Premium on bonds payable (or bond premium) occurs when bonds payable are issued for an amount greater than their face or maturity amount. This is caused by the bonds having a stated interest rate that is higher than the market interest rate for similar bonds.
To illustrate the premium on bonds payable, let's assume that a corporation prepares to issue bonds with a maturity amount of $10,000,000 and a stated interest rate of 6%. However, when the 6% bonds are actually sold, the market interest rate is 5.9%. Since the bonds will be paying investors more than the interest required by the market ($600,000 instead of $590,000 per year), the investors will pay more than $10,000,000 for the bonds. If we assume the investors pay $10,150,000 for the bonds, the corporation will record the transaction with a debit to Cash of $10,150,000; a credit to Bonds Payable of $10,000,000 and a credit of $150,000 to Premium on Bonds Payable (an adjunct liability account).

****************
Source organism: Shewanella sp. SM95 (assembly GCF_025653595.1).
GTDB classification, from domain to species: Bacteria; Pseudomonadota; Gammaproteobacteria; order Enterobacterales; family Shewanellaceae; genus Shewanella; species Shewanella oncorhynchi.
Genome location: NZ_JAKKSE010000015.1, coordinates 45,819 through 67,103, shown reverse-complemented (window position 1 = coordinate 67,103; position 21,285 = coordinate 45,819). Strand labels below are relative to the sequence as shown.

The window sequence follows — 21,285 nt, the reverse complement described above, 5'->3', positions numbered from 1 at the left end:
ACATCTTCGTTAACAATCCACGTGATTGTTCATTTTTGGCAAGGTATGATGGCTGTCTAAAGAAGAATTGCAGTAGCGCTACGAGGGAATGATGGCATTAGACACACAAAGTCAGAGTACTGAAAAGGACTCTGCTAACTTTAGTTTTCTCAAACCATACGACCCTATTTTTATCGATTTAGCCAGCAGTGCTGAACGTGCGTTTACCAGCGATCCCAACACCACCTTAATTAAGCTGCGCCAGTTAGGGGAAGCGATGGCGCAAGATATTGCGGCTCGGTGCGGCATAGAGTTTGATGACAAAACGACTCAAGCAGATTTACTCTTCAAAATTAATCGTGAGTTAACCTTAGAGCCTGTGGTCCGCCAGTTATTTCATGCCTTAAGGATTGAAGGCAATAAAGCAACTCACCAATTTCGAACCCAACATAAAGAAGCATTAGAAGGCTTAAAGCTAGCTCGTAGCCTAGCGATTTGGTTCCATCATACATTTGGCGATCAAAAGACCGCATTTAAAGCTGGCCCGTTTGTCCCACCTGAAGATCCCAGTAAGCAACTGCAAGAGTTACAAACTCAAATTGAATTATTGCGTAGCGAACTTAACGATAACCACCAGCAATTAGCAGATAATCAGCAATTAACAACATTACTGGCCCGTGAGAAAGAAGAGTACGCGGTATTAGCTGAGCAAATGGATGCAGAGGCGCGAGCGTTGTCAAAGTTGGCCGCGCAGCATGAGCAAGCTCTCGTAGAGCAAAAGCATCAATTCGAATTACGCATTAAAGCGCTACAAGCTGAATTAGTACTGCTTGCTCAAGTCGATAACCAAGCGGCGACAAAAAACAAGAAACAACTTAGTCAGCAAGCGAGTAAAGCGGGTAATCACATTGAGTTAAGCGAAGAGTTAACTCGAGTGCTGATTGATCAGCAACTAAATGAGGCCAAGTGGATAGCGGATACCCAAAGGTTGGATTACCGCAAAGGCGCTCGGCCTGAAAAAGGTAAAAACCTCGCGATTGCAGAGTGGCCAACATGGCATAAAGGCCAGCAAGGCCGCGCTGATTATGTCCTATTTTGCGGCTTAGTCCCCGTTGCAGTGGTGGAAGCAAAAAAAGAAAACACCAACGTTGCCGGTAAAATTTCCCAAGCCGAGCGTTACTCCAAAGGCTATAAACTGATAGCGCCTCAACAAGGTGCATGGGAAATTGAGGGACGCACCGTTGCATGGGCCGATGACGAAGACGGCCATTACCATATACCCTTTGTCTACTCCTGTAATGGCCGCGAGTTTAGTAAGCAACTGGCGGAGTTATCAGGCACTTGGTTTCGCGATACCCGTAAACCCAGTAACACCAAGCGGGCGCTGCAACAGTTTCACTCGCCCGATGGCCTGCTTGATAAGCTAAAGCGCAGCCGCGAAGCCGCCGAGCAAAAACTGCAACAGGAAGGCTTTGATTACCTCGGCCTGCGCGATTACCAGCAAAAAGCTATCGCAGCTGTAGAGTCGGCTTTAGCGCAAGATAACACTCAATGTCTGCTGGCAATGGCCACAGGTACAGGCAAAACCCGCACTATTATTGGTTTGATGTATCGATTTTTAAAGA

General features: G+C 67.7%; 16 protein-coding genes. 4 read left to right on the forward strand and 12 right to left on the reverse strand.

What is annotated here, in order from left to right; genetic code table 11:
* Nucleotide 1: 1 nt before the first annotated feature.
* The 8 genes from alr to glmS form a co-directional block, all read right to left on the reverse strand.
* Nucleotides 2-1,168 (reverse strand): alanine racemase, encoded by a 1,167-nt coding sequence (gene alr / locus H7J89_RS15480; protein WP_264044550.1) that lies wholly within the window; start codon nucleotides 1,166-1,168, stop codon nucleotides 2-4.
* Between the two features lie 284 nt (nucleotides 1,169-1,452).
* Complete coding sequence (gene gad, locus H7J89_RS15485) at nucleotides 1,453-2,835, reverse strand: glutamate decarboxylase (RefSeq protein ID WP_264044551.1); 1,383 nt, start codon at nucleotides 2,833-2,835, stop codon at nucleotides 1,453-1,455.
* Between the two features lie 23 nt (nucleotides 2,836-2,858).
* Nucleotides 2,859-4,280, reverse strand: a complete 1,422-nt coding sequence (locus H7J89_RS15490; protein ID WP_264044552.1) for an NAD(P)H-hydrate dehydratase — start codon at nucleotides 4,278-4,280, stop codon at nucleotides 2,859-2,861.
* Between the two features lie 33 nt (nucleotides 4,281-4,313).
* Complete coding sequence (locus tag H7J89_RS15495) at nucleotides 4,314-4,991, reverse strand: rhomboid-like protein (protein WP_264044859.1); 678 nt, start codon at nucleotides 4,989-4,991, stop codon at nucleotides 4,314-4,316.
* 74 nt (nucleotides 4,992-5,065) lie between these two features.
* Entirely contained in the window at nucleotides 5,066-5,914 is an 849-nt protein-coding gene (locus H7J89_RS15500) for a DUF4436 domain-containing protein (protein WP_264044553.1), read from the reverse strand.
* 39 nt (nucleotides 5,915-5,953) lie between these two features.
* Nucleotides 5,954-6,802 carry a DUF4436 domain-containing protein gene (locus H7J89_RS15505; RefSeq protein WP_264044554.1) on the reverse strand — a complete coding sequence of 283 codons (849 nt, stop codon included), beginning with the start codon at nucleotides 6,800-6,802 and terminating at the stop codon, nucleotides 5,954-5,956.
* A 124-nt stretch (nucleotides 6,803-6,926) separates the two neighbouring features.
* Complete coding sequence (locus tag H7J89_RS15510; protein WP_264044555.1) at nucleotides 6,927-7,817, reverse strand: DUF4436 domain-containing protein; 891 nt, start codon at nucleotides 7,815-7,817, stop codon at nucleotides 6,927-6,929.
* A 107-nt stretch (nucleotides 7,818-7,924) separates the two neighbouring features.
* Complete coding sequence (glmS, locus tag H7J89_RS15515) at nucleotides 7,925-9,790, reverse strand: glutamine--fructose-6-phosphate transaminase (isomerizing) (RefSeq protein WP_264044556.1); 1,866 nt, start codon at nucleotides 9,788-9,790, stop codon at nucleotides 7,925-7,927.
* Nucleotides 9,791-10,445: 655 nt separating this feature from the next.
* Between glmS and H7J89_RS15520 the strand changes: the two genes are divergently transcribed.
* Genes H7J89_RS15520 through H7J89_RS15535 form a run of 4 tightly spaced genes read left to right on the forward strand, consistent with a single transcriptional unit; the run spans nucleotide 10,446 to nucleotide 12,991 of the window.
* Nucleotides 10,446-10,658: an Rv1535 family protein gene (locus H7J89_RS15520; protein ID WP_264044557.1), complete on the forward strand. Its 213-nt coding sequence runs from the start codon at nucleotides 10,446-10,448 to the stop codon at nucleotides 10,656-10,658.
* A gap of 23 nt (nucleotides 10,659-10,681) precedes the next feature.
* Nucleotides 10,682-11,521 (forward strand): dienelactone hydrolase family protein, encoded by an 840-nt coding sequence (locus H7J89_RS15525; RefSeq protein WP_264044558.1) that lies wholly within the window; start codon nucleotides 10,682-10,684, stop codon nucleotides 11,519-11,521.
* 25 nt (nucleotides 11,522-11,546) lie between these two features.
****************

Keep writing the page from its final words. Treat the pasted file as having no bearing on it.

Over the life of the bonds, the $150,000 premium is to be accounted for as a reduction of the corporation's interest expense. This is done through the amortization of premium on bonds payable.
The combination of 1) the unamortized credit balance in the account Premium on Bonds Payable, 2) the unamortized debit balance in the account Bond Issue Costs, and 3) the $10,000,000 credit balance in Bonds Payable is known as the book value or the carrying value of the bonds payable.